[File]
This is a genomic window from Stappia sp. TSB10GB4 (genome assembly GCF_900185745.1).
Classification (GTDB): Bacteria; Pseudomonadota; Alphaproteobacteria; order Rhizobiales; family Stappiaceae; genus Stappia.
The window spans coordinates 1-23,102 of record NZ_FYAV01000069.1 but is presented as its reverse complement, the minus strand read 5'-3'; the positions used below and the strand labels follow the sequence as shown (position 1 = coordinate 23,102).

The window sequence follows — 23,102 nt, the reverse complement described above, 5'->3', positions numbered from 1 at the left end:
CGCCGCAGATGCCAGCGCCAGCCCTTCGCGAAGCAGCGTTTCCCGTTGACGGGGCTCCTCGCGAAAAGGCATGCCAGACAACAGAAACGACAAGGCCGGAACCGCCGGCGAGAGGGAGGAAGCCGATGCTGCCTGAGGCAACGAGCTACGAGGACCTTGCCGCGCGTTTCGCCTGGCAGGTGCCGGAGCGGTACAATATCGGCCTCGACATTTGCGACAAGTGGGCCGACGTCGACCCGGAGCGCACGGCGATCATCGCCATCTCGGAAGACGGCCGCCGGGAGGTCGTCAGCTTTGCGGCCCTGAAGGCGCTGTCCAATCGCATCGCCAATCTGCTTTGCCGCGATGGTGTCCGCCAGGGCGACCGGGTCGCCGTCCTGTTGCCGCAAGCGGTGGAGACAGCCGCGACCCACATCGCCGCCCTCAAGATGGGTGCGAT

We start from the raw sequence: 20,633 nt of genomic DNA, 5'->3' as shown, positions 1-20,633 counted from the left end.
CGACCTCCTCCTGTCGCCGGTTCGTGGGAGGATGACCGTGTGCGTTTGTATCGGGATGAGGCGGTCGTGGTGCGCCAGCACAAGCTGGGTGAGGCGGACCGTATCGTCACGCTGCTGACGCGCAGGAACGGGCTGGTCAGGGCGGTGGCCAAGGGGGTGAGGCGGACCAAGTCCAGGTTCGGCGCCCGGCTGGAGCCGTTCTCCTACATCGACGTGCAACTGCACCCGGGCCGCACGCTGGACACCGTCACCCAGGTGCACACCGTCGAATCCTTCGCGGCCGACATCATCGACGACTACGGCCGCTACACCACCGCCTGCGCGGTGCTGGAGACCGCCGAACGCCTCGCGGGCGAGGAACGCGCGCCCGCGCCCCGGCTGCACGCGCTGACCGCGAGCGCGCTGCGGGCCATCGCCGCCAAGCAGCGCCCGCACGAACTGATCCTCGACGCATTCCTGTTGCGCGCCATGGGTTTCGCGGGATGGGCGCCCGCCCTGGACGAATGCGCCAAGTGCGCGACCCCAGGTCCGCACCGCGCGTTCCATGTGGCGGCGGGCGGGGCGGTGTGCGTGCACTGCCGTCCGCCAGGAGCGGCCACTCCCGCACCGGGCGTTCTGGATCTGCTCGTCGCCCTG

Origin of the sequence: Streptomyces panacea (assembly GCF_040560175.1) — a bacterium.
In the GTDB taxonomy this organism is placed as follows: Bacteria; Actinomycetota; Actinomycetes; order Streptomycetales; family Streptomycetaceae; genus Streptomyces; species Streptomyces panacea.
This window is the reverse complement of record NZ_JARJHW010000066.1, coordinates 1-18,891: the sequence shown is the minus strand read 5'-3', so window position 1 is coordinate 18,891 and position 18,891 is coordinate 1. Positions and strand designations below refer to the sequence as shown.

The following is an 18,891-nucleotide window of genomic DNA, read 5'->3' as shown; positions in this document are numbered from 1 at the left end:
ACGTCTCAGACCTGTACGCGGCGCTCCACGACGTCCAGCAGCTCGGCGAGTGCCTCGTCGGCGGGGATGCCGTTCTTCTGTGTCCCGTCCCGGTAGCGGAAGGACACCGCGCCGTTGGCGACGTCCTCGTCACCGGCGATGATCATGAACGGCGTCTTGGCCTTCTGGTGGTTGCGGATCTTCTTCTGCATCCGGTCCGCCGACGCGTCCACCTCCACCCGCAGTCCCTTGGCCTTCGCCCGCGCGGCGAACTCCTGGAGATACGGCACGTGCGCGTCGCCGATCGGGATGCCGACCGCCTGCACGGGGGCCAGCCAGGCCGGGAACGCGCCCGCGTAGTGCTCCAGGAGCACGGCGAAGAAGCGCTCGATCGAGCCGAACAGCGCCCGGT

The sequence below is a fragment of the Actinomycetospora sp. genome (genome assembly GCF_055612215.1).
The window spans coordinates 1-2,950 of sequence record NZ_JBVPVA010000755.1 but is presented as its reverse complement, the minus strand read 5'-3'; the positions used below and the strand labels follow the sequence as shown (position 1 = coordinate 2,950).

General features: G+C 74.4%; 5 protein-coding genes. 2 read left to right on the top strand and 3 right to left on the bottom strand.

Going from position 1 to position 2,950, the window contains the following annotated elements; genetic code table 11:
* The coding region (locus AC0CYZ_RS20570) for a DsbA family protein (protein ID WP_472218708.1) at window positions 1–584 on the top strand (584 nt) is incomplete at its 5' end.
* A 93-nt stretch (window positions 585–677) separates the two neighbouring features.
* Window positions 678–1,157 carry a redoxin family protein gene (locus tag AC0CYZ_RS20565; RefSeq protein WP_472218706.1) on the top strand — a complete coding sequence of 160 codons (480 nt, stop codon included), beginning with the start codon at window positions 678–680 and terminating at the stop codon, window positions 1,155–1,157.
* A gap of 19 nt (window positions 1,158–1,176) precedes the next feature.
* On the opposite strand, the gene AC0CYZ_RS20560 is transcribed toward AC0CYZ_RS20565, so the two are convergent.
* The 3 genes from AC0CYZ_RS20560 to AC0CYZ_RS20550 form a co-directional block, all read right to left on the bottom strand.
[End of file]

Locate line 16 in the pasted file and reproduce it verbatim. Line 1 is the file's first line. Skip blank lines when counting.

Going from position 1 to position 2,950, the window contains the following annotated elements; genetic code table 11: